Saturday, December 31, 2011

A year full of costumes and conventions

The end of the year is closing in and nine costumes, few projects and four conventions later I can look back to 2011 surprised, astonished and bit puzzled too. I really enjoyed last year even if there were struggles and setbacks. One single thing I’m really pleased with is our character choices. It feels like during the past year we have found characters that we can pull it off well and balanced. We have also polished skills with props and construction techniques.

Our first huge cosplay project reached a milestone in February, when we got our Snowtrooper costumes ready for a photoshoot. Before Tampere Kuplii we constructed the backpacks and were ready to participate in our first cosplay competition as freshly recruited soldiers. At Tampere Kuplii we were selected to the group of ten candidates, who got through to the second stage of the competition, which was an open voting on a website of a local newspaper. In the final battle our troopers carried us to third place.

We continued with Star Wars theme with female characters. For our first Desucon we arrived as Luminara Unduli and Barriss Offee and spend the weekend hanging around and enjoying the seats at the main concert hall. I think we have never sat as much at any convention before.

The next costumes to build were supposed to be Ivy and Yoshimitsu, but instead I found myself complying with Yoki's wish to construct “something new” for Kawacon. That something new was femme gijinka Decepticons; Princess Megs and Lady Star. While at the convention we got recruited for the cosplay competition and won, for our amazement. With the bot ladies we had our first real photoshoot with a real, live photographer!

The big project was still ahead. After WCS preliminaries back in 2010 I stated to Yoki that next year we are going to compete. And we did so with Ivy and Yoshimitsu from Soul Calibur III. And came second! That was the crown for our sixth year we have cosplayed together.

But the year wasn’t all about successful costumes and fun conventions. Starting from spring, around the time we started to print the fabrics for our Jedi Knights, I felt like something was wrong with me. My condition developed so that July and August passed by in a haze of pain and drugs. Even if some days crafting costumes or even getting out of bed was almost impossible, I think that working gave me something else to think about, than continually worrying and doubting on my sick leave. I could say that cosplay became my lifeline for a period of time.

Only two weeks before Tracon and WCS preliminaries I got diagnosed with a chronic illness. A week before Tracon I started my medication and without it I think that I couldn’t have been able to step on the stage back in September. Coming second in WCS preliminaries was a huge thing for us. For me just being able to participate was really important.

Photos of Ivy and Yoshimitsu: Emilia Lahtinen.

This year cosplay gave me little more that new techniques and garments to fill the closet. For a short time I thought that I might have to drop the hobby, but now that my health has improved I couldn't think more opposite! I'm really proud of what we have accomplished this year and wait eagerly for the next year and new challenges.

What I wish for next year next to straight seams and sharp scissors is health and opportunities to connect with other enthusiastic costumers. Happy New Year!

Saturday, December 24, 2011

Saturday, December 10, 2011

"I don't wanna be a real boy"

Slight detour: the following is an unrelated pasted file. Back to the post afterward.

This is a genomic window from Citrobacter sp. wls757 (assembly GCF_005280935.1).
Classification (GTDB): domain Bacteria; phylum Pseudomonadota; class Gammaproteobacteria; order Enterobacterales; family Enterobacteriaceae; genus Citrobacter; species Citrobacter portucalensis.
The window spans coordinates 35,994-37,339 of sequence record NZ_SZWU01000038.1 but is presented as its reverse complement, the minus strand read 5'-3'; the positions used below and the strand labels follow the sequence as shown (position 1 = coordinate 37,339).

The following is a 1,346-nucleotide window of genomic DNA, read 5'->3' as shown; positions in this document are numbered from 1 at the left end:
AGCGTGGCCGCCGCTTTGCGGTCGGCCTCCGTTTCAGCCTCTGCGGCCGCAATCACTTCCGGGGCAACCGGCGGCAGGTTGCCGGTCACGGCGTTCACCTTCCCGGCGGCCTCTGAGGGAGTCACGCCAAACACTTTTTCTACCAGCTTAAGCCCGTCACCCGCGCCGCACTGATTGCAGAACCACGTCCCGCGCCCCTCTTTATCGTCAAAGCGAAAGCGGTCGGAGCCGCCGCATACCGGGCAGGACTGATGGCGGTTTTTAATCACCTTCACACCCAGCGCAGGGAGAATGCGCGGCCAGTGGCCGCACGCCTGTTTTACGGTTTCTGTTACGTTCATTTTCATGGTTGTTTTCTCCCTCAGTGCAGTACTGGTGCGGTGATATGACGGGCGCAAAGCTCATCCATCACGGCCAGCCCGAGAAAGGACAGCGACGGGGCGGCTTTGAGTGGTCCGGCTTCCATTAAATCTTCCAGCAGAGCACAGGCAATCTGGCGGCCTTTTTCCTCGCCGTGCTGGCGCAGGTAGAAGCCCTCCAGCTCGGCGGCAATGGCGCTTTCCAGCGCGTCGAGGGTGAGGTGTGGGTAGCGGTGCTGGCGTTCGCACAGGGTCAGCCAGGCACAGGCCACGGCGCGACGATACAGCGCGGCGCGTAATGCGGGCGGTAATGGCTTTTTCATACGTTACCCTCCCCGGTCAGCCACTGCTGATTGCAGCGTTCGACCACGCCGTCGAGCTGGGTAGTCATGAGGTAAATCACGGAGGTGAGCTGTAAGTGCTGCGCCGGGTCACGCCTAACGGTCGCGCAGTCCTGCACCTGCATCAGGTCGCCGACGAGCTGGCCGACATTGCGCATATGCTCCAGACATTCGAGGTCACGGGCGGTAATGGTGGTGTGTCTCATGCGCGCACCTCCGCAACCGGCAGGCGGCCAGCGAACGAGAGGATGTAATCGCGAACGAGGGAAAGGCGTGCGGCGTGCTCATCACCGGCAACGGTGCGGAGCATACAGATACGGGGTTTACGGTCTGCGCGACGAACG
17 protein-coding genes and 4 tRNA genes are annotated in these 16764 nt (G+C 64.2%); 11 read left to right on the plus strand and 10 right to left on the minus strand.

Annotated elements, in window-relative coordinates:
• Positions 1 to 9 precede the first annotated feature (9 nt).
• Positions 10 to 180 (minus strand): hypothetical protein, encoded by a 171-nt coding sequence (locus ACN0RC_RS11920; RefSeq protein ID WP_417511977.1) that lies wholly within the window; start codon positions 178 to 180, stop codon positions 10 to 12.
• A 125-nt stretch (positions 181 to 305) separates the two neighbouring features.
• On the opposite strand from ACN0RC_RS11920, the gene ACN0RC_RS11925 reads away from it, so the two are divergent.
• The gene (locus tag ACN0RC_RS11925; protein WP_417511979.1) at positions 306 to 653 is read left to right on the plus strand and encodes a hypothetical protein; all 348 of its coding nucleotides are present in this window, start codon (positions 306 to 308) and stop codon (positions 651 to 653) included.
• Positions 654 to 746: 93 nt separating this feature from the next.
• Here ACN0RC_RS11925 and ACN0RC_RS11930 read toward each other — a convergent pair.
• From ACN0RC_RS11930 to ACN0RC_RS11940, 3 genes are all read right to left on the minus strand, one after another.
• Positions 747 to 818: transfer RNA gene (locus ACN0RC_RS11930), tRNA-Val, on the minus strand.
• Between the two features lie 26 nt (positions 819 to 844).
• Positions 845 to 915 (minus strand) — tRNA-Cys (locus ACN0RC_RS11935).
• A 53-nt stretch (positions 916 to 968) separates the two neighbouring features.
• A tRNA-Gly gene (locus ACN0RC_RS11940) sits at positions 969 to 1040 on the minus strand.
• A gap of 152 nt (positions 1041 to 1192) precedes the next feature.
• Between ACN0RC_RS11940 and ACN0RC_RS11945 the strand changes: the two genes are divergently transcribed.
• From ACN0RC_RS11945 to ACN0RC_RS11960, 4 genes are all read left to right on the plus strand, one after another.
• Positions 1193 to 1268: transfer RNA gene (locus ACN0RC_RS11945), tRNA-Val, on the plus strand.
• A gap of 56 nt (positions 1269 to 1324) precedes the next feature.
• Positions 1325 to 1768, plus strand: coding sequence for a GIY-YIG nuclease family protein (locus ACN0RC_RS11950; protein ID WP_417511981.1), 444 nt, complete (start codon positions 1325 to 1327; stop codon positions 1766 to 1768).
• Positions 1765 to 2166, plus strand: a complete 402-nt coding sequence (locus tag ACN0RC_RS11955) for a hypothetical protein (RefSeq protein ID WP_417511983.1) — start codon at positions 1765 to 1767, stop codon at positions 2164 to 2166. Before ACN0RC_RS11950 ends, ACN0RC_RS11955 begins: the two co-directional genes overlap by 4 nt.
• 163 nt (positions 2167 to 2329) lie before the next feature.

The end of the year is closing in with rabid speed, so I thought it would be good to look back in time and see what has been done. However, my pendulum faced a critical malfunction and tossed me all the way back to the year 2007 and our second pair cosplay.
The first armour, or more likely body, we ever made, belonged to a redheaded puppet master, whose peculiar frame has raised many questions. My new mission was to retrieve the armor from the depths of a wardrobe and make a short briefing about it, answering the scattered questions.

Wednesday, November 30, 2011

Cosplay memoirs: Mayuri Kurotsuchi and Akon from Bleach

After browsing through old folders I had to make a post about our third cosplay together. We did quite many things with these costumes that we had never done: Yoki worked with insulation foam and I had a lesson from make-up and prosthetics, if Akon’s horns can be called that way. We attended to two different conventions with the costumes. Mayuri and Akon was our second day duo. The first day we wore Sasori and Deidara. The order was everything, because otherwise Sasori would have had weird dark smudges on his face.

What we learned from Mauyri and Akon was that always try out full face make-up beforehand. The morning was one of the most hectic ones we have ever had. Curses, oh the curses. Of course it took few years to rub in, because about year later the morning we got ready with Jasdero and Debitto could not be called calm in any way. In my opinion we survived quite well with Luminara and Barriss this year. Ho-ho, that's four years later...

The photos are taken from Ropecon, 2007.

Friday, November 25, 2011

Characters for Desucon Frostbite

I have been so good! I actually managed to organize and pack our costumes more or less properly out from Yoki’s old room. Not few of them, but every single costume we have worn this year had been shoved there. But that is not the reason I’m writing a post, even if I feel that my effort is worth to mention. The true meaning of this is upcoming Desucon Frostbite, which is only seven weeks away. I think our convention season has never started this early!

To fit the time of the year we are trying to finish our Snowtroopers to be the primary costumes. But because of certain restrictions the costumes have, we thought to have secondary costumes as well. We haven’t had ones since 2007, when we wore Sasori and Deidara for the first day of convention and Mayuri and Akon for the second.